Six Fired Over Inappropriate Patient PHI Access at Cedars-Sinai Hospital

Cedars-Sinai Hospital in Los Angeles was selected by reality TV star Kim Kardashian and Rapper Kayne West as the hospital to have their daughter delivered. Their baby was born on June 15th, but three days later some staff members started looking at the medical records of one of the patient from the hospital. The hospital revealed that the records were accessed over a period of seven days.

Six staff accessed the medical records which they were not permitted to view, with one individual accessing 14 patient records and the other five accessing the record of a single patient. The hospital did not reveal the names of the patients affected by this security breach and according to the L.A Times, neither Kardashian nor West was available for comment on the privacy violation. The hospital did reveal that all patients affected by the breach had been contacted and notified of the unauthorized access and the hospital did not think that any crimes had been committed.

Cedars-Sinai adheres to strict policies to protect confidential medical records and the persons who accessed PHI of patients did not have the proper security credentials to do so. Access was gained using the login details of other members of the workforce.

Four of the staff had some medical privileges at the hospital but were employed by community physicians, one was working directly for the hospital as a medical assistant and another was a student research assistant. According to a statement released by the hospital, access to the data was possible thanks t the use of the logins of three community physicians; Dr. Sam Bakshian, Dr. Abraham Ishaaya, and Dr. Shamim Shakibai.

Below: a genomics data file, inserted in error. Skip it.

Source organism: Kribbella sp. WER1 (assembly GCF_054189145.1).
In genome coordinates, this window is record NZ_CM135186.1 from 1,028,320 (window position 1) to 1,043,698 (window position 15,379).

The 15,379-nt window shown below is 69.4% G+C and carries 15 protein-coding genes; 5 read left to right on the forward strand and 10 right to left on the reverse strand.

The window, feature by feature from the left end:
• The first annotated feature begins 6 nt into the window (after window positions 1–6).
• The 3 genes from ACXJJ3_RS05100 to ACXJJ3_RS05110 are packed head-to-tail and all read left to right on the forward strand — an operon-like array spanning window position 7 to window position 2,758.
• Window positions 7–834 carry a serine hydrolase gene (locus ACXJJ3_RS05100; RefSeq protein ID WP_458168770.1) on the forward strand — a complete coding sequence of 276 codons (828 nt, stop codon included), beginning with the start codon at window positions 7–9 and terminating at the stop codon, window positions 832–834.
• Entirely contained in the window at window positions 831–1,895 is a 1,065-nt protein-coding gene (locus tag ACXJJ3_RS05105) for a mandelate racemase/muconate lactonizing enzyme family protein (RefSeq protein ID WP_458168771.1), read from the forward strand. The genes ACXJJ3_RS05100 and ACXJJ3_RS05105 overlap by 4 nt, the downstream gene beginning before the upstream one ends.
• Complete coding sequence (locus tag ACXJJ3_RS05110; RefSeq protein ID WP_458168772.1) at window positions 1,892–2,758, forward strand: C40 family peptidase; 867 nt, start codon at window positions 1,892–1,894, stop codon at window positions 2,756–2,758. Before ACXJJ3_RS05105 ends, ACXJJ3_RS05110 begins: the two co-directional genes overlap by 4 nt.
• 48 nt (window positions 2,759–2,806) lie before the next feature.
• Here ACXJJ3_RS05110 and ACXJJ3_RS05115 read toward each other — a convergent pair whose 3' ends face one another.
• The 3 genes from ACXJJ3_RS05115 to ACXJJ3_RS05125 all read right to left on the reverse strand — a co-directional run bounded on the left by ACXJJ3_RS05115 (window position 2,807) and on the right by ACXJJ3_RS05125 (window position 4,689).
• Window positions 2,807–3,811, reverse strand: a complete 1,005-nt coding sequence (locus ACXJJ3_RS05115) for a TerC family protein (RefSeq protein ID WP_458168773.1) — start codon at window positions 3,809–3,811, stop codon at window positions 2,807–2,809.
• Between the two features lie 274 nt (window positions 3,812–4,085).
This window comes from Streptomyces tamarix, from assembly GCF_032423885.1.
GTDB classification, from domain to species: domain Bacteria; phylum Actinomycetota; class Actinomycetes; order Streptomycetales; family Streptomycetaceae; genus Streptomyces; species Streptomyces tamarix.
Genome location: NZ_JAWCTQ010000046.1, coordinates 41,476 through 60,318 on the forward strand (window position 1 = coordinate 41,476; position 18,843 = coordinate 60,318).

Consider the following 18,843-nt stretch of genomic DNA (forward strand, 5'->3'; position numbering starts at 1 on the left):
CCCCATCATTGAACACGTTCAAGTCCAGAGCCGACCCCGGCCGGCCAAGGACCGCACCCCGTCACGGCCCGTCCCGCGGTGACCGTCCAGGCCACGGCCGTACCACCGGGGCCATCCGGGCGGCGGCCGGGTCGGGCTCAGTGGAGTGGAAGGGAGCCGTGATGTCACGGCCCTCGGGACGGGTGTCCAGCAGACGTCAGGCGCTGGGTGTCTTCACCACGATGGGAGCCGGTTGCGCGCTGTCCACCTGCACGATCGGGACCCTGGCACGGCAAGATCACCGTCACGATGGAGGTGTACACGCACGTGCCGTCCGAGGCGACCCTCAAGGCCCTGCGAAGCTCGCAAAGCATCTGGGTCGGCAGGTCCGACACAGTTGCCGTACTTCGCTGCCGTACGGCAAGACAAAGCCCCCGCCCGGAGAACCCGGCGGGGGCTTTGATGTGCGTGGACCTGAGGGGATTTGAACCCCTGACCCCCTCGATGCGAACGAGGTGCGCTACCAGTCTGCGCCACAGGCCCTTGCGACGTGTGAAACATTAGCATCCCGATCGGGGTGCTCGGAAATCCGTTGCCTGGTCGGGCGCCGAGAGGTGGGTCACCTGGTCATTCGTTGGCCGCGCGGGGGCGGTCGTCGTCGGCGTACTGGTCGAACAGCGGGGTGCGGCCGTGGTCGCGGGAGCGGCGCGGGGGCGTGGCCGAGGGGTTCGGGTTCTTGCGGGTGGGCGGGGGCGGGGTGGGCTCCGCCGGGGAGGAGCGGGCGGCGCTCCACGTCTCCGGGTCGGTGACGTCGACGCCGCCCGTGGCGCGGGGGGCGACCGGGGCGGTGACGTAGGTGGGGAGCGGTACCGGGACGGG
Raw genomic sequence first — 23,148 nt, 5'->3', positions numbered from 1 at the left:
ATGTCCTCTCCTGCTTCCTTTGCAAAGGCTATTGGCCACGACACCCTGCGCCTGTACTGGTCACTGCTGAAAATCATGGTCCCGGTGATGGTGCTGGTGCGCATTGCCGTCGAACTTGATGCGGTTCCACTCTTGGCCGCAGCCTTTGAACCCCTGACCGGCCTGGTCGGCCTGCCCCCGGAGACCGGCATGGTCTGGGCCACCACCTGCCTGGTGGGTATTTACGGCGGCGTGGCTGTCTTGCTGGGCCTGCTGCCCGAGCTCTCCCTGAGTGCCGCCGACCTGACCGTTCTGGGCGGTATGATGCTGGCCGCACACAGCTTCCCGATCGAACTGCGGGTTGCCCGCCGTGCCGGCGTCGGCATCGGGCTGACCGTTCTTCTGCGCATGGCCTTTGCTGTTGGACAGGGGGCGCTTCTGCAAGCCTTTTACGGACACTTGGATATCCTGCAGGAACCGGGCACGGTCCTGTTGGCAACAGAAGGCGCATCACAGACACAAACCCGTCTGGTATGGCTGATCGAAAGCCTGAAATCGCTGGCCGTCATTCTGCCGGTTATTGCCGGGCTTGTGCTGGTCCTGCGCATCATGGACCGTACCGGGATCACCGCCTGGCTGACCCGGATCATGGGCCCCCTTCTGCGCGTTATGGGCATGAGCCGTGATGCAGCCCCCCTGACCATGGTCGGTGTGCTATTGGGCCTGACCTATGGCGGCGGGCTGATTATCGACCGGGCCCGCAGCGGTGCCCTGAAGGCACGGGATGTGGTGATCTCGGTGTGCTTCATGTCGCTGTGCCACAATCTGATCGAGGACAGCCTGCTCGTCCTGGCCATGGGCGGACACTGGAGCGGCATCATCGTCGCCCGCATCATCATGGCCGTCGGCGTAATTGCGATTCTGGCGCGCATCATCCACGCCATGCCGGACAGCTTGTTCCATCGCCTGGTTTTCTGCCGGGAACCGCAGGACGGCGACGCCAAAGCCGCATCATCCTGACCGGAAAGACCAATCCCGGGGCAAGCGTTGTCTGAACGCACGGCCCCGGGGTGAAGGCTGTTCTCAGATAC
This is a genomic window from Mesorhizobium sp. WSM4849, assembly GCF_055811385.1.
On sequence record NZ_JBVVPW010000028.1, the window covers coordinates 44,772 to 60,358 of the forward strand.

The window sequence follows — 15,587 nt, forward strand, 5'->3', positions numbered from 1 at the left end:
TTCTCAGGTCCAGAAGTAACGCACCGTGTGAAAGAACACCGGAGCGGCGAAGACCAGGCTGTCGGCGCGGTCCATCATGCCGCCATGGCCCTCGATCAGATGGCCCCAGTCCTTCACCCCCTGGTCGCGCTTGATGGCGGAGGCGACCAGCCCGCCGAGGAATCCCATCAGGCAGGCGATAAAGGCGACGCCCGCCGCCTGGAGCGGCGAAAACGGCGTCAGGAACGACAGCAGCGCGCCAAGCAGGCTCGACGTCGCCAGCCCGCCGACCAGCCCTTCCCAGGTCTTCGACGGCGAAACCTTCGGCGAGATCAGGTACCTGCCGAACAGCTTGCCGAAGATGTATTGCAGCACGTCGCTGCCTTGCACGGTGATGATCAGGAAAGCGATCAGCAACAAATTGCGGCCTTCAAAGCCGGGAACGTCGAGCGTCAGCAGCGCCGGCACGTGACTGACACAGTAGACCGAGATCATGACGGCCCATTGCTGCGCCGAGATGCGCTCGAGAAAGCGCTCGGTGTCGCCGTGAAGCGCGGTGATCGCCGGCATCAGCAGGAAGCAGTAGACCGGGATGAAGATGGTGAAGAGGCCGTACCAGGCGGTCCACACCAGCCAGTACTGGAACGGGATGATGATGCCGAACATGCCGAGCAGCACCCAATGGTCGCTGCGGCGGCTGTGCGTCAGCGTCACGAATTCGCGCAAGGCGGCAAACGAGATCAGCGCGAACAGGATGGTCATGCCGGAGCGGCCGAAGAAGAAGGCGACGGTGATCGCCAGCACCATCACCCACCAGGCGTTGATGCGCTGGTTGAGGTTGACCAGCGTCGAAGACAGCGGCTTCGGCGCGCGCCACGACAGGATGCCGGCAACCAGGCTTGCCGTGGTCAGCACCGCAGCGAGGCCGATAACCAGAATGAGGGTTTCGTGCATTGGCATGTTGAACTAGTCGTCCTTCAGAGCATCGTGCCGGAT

All three doctors were givenpermission to remotely access the data and all provided their login details to their assistants; which was in breach of hospital policy. The other login used to access the PHI was issued to the doctor’s employee directly for purposes sending out bills.

Cedars-Sinai Chief Privacy Officer reassured the public and patients about security at the hospital normally being of a very high standard and unauthorized access to data is “quite simply unacceptable”. This is the second time members of staff have been involved in incidents involving improper access to PHI at the hospital. In 2009 a member of staff stole records of patients and used the data to make fraudulent insurance claims.

The five members of staff who viewed the records inappropriately have now been sacked and the student research assistant’s time at the hospital has also come to an end.

As a further warning to the hospital will also restrict access to records by the individuals concerned, even if they gain employment at another health provider. Law enforcement has also been made aware of this as a precaution, although there is no evidence to suggest that any of the data viewed will be used for criminal purposes.

When the employees accessed the data they breached HIPAA regulations, and as such the Office for Civil Rights may conduct an investigation. The OCR has the authority to issue fines for HIPAA non-compliance issues and data violations, with the healthcare institution often held responsible in cases where employees have inappropriately viewed patient records.

In 2008, a worker at the UCLA Health System accessed the records of Britney Spears, Farah Fawcett and Maria Shriver and was convicted of selling medical information, for profit, to the National Enquirer. UCLA had to settle with federal regulators for $865,500. A fine of up to $50,000 can be applied  for each breach.